Journal of Pathology and Disease Biology

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Study of megakaryocytic morphology by digital morphometry in bone marrow biopsy specimens in hematological diseases

International Conference on Pathology and Surgical Pathology
September 06-07, 2018 | Edinburgh, Scotland

Rajat Bajaj, Raman DK, Venkatesan S, Sharma S and Bharadwaj R

Armed Forces Medical College, India

Posters & Accepted Abstracts : J Pathol Dis Biol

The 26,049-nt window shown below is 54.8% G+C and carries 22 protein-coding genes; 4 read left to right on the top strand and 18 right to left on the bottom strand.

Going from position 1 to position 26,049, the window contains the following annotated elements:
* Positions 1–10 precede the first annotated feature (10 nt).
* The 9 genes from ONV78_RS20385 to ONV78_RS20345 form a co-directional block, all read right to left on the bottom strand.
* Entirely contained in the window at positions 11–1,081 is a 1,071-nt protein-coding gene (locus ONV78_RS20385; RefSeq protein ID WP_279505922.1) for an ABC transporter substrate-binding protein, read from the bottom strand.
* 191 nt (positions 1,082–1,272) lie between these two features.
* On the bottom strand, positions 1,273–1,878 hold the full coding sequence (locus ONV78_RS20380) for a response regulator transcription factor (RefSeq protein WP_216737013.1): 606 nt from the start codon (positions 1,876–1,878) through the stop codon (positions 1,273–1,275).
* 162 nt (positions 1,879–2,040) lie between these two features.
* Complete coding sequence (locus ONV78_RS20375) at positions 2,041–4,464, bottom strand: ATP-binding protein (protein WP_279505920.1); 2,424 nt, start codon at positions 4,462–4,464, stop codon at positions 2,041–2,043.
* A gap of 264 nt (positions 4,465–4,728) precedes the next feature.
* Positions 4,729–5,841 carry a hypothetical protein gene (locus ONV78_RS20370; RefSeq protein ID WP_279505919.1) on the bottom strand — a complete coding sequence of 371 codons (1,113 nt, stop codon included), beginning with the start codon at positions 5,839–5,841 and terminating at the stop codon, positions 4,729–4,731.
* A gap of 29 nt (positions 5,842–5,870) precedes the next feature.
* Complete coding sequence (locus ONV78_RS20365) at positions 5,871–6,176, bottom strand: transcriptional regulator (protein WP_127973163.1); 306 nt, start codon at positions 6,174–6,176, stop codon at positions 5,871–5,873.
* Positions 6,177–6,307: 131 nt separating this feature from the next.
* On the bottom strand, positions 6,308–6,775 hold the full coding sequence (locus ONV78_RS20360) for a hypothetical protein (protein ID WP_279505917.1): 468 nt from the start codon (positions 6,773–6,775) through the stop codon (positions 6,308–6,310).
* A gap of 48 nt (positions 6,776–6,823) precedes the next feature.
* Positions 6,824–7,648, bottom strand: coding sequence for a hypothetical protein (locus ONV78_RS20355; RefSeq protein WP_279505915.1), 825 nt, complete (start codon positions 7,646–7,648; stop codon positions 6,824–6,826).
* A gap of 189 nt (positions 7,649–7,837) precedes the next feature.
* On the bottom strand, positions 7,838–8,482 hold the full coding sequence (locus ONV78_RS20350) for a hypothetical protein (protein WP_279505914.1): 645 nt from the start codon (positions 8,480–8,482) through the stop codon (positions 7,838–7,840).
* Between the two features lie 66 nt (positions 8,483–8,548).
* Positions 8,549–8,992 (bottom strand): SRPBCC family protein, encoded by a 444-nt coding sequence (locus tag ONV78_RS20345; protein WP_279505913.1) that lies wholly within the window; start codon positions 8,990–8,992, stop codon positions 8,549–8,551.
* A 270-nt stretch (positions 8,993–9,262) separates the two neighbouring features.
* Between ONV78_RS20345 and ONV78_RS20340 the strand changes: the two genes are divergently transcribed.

Introduction & Background: Megakaryocytes are unique and dynamic cells which produce platelets by cytoplasmic fragmentation. They are affected in a variety of hematological conditions. A defect in any stage of megakaryocytopoiesis can lead to dyspoietic megakaryocytes or thrombocytopenia. This mandates the need to assess them qualitatively and quantitatively. Digital morphometric analysis can be used to precisely quantify the megakaryocytic morphology with respect to area, nuclear size, nuclear cytoplasmic ratio, nuclear roundness factor, nuclear contour ratio. Material and Methods: Hematoxylin & Eosin (H&E), Immunohistochemistry (IHC) stained sections of bone marrow biopsies were evaluated for megakaryocyte morphology and computer assisted digital morphometry. High resolution photomicrographs were taken for all cases and a minimum of 10 megakaryocytes were evaluated for each case. The cytoplasmic and nuclear delineation was done manually and precise measurements of cell area, perimeter, nuclear size, shape, nucleus to cytoplasm ratio and important indices were evaluated by computer assisted digital morphometry and correlated. Results: 170 Bone marrow biopsies were studied which included myeloproliferative neoplasms (MPN) namely chronic myeloid leukemia, Polycythemia Vera, Essential thrombocytosis and Myelofibrosis; Idiopathic thrombocytopenic purpura, Myelodysplastic syndrome, megaloblastic anemia, plasma cell neoplasms and remission marrows post chemotherapy. Statistically significant morphological differences were seen in various hematological groups with regards to cell count, morphology, N:C ratio, nuclear and cytoplasmic perimeter, nuclear and cytoplasmic roundness. IHC (Anti CD 61) was useful in highlighting the megakaryocytes which were missed on H&E especially in MPN’s. Conclusion: Megakaryocytes show significant quantitative and qualitative variations in various haematological disorders, especially myeloproliferative neoplasms. Objective evaluation and classification of megakaryocytes in these disorders may be useful in arriving at an early and a more accurate diagnosis. The morphometric parameters need to be reinforced and validated by a larger study to objectively classify the megakaryocytes.



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